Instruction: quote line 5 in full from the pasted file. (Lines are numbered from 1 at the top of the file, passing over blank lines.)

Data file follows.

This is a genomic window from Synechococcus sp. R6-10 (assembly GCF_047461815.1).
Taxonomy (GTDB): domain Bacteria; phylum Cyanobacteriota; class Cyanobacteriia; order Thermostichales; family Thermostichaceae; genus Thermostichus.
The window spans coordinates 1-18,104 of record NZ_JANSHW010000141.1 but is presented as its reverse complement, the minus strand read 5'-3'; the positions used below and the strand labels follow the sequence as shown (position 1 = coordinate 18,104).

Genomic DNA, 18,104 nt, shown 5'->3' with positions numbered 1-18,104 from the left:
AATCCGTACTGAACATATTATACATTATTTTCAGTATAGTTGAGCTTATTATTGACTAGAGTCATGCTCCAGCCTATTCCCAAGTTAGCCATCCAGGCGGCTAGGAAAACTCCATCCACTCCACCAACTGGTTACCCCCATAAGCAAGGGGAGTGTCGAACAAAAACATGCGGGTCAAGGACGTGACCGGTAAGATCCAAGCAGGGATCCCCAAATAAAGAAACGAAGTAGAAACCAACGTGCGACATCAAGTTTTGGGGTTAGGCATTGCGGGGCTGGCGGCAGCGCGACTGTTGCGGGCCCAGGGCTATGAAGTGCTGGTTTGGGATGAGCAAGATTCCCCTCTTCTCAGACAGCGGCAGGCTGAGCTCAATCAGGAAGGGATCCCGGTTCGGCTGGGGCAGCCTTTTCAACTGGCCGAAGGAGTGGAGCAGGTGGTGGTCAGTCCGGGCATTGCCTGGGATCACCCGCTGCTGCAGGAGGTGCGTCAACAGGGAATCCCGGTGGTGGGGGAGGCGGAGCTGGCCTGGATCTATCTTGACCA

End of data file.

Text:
AATCCGTACTGAACATATTATACATTATTTTCAGTATAGTTGAGCTTATTATTGACTAGAGTCATGCTCCAGCCTATTCCCAAGTTAGCCATCCAGGCGGCTAGGAAAACTCCATCCACTCCACCAACTGGTTACCCCCATAAGCAAGGGGAGTGTCGAACAAAAACATGCGGGTCAAGGACGTGACCGGTAAGATCCAAGCAGGGATCCCCAAATAAAGAAACGAAGTAGAAACCAACGTGCGACATCAAGTTTTGGGGTTAGGCATTGCGGGGCTGGCGGCAGCGCGACTGTTGCGGGCCCAGGGCTATGAAGTGCTGGTTTGGGATGAGCAAGATTCCCCTCTTCTCAGACAGCGGCAGGCTGAGCTCAATCAGGAAGGGATCCCGGTTCGGCTGGGGCAGCCTTTTCAACTGGCCGAAGGAGTGGAGCAGGTGGTGGTCAGTCCGGGCATTGCCTGGGATCACCCGCTGCTGCAGGAGGTGCGTCAACAGGGAATCCCGGTGGTGGGGGAGGCGGAGCTGGCCTGGATCTATCTTGACCA